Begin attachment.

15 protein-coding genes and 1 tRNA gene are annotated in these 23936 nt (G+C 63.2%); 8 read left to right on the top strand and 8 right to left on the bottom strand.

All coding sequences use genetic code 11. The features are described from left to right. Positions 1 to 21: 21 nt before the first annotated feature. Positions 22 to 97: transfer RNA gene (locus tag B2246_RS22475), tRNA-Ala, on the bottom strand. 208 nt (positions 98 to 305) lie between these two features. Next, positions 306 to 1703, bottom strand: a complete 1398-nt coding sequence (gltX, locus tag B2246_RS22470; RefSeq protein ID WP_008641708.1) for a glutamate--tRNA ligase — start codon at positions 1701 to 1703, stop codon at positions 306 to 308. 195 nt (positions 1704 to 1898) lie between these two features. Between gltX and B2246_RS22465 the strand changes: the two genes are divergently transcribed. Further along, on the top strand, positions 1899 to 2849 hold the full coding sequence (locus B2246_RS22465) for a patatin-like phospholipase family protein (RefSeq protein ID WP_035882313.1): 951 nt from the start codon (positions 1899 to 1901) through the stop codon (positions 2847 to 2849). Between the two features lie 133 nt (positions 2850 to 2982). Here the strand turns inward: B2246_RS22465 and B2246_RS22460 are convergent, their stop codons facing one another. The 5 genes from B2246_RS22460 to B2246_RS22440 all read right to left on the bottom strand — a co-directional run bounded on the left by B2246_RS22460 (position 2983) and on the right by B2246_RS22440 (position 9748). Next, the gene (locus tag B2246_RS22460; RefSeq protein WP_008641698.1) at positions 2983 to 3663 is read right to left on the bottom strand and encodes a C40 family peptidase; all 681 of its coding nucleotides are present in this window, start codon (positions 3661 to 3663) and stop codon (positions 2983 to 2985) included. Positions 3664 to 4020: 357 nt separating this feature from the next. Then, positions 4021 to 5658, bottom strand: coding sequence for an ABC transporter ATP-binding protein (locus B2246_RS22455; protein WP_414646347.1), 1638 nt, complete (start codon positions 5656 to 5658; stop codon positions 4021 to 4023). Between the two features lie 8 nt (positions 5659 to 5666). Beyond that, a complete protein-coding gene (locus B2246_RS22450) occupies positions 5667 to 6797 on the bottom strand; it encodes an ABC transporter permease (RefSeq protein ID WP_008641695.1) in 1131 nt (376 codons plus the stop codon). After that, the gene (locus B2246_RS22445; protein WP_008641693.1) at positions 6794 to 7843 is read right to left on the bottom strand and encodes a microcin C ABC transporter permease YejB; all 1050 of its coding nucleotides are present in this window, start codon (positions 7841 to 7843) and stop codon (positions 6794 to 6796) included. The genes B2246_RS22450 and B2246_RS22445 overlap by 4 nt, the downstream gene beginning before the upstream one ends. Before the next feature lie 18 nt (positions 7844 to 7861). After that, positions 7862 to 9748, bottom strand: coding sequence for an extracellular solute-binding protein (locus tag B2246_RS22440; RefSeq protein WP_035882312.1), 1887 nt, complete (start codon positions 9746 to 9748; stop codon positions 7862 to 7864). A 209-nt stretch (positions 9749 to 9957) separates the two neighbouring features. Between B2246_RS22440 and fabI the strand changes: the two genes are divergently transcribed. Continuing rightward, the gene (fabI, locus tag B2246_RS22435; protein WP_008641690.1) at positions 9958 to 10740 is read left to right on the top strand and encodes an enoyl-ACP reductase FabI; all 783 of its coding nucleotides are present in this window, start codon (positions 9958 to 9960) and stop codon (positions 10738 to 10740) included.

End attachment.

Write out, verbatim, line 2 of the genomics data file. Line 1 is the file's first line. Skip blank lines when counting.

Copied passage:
All coding sequences use genetic code 11. The features are described from left to right. Positions 1 to 21: 21 nt before the first annotated feature. Positions 22 to 97: transfer RNA gene (locus tag B2246_RS22475), tRNA-Ala, on the bottom strand. 208 nt (positions 98 to 305) lie between these two features. Next, positions 306 to 1703, bottom strand: a complete 1398-nt coding sequence (gltX, locus tag B2246_RS22470; RefSeq protein ID WP_008641708.1) for a glutamate--tRNA ligase — start codon at positions 1701 to 1703, stop codon at positions 306 to 308. 195 nt (positions 1704 to 1898) lie between these two features. Between gltX and B2246_RS22465 the strand changes: the two genes are divergently transcribed. Further along, on the top strand, positions 1899 to 2849 hold the full coding sequence (locus B2246_RS22465) for a patatin-like phospholipase family protein (RefSeq protein ID WP_035882313.1): 951 nt from the start codon (positions 1899 to 1901) through the stop codon (positions 2847 to 2849). Between the two features lie 133 nt (positions 2850 to 2982). Here the strand turns inward: B2246_RS22465 and B2246_RS22460 are convergent, their stop codons facing one another. The 5 genes from B2246_RS22460 to B2246_RS22440 all read right to left on the bottom strand — a co-directional run bounded on the left by B2246_RS22460 (position 2983) and on the right by B2246_RS22440 (position 9748). Next, the gene (locus tag B2246_RS22460; RefSeq protein WP_008641698.1) at positions 2983 to 3663 is read right to left on the bottom strand and encodes a C40 family peptidase; all 681 of its coding nucleotides are present in this window, start codon (positions 3661 to 3663) and stop codon (positions 2983 to 2985) included. Positions 3664 to 4020: 357 nt separating this feature from the next. Then, positions 4021 to 5658, bottom strand: coding sequence for an ABC transporter ATP-binding protein (locus B2246_RS22455; protein WP_414646347.1), 1638 nt, complete (start codon positions 5656 to 5658; stop codon positions 4021 to 4023). Between the two features lie 8 nt (positions 5659 to 5666). Beyond that, a complete protein-coding gene (locus B2246_RS22450) occupies positions 5667 to 6797 on the bottom strand; it encodes an ABC transporter permease (RefSeq protein ID WP_008641695.1) in 1131 nt (376 codons plus the stop codon). After that, the gene (locus B2246_RS22445; protein WP_008641693.1) at positions 6794 to 7843 is read right to left on the bottom strand and encodes a microcin C ABC transporter permease YejB; all 1050 of its coding nucleotides are present in this window, start codon (positions 7841 to 7843) and stop codon (positions 6794 to 6796) included. The genes B2246_RS22450 and B2246_RS22445 overlap by 4 nt, the downstream gene beginning before the upstream one ends. Before the next feature lie 18 nt (positions 7844 to 7861). After that, positions 7862 to 9748, bottom strand: coding sequence for an extracellular solute-binding protein (locus tag B2246_RS22440; RefSeq protein WP_035882312.1), 1887 nt, complete (start codon positions 9746 to 9748; stop codon positions 7862 to 7864). A 209-nt stretch (positions 9749 to 9957) separates the two neighbouring features. Between B2246_RS22440 and fabI the strand changes: the two genes are divergently transcribed. Continuing rightward, the gene (fabI, locus tag B2246_RS22435; protein WP_008641690.1) at positions 9958 to 10740 is read left to right on the top strand and encodes an enoyl-ACP reductase FabI; all 783 of its coding nucleotides are present in this window, start codon (positions 9958 to 9960) and stop codon (positions 10738 to 10740) included.